Zeeble: Now, in addition to shipping some finished hats that had been stuck in New Orleans, Nicole may try learning about websites. Meanwhile, outside the shop the next morning, Nicole approaches a UPS truck stopped down the street, and, after talking to the driver, comes away less optimistic than she'd been the day before.

Nicole: They don't know when they'll have regular pick up service in New Orleans, they don't have trucks. And likely don't have drivers either. So we'll have to call for pick up, or take packages, or look into another shipper.

Zeeble: Six hours later, 275 miles from New Orleans, in the small town of Natchitoches, Louisiana comes some good news. Nicole had applied for disaster unemployment benefits and was denied, even though all of her income's derived from a disaster area business. We pull into the small Labor office to appeal the denial.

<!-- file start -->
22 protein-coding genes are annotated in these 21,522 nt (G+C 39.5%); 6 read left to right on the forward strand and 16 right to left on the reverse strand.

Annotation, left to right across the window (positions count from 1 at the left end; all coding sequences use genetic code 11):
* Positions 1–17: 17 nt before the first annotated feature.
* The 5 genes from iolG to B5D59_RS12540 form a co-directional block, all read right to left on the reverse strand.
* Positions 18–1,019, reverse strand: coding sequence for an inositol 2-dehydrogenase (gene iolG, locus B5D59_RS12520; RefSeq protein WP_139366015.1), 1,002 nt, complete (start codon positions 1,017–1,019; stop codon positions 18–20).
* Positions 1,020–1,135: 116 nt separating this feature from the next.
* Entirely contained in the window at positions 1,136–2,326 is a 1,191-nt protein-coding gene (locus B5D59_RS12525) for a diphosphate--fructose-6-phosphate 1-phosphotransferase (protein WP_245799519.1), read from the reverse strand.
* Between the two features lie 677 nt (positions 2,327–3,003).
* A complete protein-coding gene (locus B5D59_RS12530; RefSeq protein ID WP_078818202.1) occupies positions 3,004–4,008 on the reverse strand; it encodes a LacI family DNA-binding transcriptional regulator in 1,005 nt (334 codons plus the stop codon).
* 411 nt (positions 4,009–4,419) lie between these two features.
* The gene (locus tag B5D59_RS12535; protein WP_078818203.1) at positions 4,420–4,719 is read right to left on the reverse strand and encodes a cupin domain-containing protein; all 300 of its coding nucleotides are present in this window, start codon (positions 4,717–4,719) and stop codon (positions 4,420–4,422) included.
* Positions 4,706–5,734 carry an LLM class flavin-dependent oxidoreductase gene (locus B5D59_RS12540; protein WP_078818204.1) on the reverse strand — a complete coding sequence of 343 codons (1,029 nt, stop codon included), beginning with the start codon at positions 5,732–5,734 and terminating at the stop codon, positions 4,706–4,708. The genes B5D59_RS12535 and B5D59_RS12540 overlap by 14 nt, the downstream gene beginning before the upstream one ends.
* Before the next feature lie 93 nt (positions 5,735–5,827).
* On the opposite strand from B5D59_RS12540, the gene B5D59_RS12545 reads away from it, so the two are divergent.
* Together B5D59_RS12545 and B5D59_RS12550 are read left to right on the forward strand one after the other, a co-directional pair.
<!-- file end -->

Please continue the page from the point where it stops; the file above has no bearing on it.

Debra Lorenz, Louisiana Labor office worker: You are eligible and you will have a debit card. It's being processed.

Zeeble: The whole exchange took about 5 minutes

Nicole: I'm so relieved. I was ready to go in there and bite somebody's head off, 'cause I know I'm eligible for federal unemployment benefits. I knew I was qualified and I was ready to take on the bureaucracy to prove it, and I didn't have to!

Zeeble: Back home, Nicole is less certain about what comes next. She doesn't know if she'll have to pursue another job, but does know such talk upsets Parrino. Everyone hopes that some business will return after the New Year, and certainly by Mardi Gras.

Nicole: I don't feel any better now than before I went down there. There's a hundred thousand people or more that don't have a job 'cause of the hurricane. I'm just one of those people. I hate to have a pity party for myself just because I'm not making money now, because I have so much more than a lot of other people, but at least I have a roof over my head.

Zeeble: for KERA 90.1 I'm Bill Zeeble

Visit KERA's hurricane news and resources site for more information.